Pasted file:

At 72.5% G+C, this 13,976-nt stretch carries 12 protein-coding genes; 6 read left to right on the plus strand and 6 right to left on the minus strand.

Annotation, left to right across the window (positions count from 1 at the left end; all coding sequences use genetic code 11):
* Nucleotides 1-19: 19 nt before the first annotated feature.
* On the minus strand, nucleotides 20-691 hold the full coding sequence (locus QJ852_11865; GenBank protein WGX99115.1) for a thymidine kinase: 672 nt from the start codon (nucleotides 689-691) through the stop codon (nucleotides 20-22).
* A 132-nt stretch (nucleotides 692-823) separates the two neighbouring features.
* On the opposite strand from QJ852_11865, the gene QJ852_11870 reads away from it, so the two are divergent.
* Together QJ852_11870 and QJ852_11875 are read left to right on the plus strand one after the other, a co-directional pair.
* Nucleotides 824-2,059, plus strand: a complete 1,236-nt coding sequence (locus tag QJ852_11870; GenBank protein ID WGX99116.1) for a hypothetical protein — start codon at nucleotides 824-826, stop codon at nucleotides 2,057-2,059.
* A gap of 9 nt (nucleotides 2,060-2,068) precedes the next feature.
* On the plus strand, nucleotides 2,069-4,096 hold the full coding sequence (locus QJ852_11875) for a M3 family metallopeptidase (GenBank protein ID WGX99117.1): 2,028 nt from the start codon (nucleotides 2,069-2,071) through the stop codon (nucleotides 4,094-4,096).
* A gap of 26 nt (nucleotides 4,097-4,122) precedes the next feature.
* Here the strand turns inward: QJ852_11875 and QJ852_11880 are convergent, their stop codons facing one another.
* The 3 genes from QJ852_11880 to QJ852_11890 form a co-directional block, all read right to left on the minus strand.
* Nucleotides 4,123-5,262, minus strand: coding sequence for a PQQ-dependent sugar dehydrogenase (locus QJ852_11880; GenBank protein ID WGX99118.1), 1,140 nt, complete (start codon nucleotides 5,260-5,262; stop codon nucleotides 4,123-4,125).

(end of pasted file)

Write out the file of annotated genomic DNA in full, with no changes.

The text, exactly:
At 72.5% G+C, this 13,976-nt stretch carries 12 protein-coding genes; 6 read left to right on the plus strand and 6 right to left on the minus strand.

Annotation, left to right across the window (positions count from 1 at the left end; all coding sequences use genetic code 11):
* Nucleotides 1-19: 19 nt before the first annotated feature.
* On the minus strand, nucleotides 20-691 hold the full coding sequence (locus QJ852_11865; GenBank protein WGX99115.1) for a thymidine kinase: 672 nt from the start codon (nucleotides 689-691) through the stop codon (nucleotides 20-22).
* A 132-nt stretch (nucleotides 692-823) separates the two neighbouring features.
* On the opposite strand from QJ852_11865, the gene QJ852_11870 reads away from it, so the two are divergent.
* Together QJ852_11870 and QJ852_11875 are read left to right on the plus strand one after the other, a co-directional pair.
* Nucleotides 824-2,059, plus strand: a complete 1,236-nt coding sequence (locus tag QJ852_11870; GenBank protein ID WGX99116.1) for a hypothetical protein — start codon at nucleotides 824-826, stop codon at nucleotides 2,057-2,059.
* A gap of 9 nt (nucleotides 2,060-2,068) precedes the next feature.
* On the plus strand, nucleotides 2,069-4,096 hold the full coding sequence (locus QJ852_11875) for a M3 family metallopeptidase (GenBank protein ID WGX99117.1): 2,028 nt from the start codon (nucleotides 2,069-2,071) through the stop codon (nucleotides 4,094-4,096).
* A gap of 26 nt (nucleotides 4,097-4,122) precedes the next feature.
* Here the strand turns inward: QJ852_11875 and QJ852_11880 are convergent, their stop codons facing one another.
* The 3 genes from QJ852_11880 to QJ852_11890 form a co-directional block, all read right to left on the minus strand.
* Nucleotides 4,123-5,262, minus strand: coding sequence for a PQQ-dependent sugar dehydrogenase (locus QJ852_11880; GenBank protein ID WGX99118.1), 1,140 nt, complete (start codon nucleotides 5,260-5,262; stop codon nucleotides 4,123-4,125).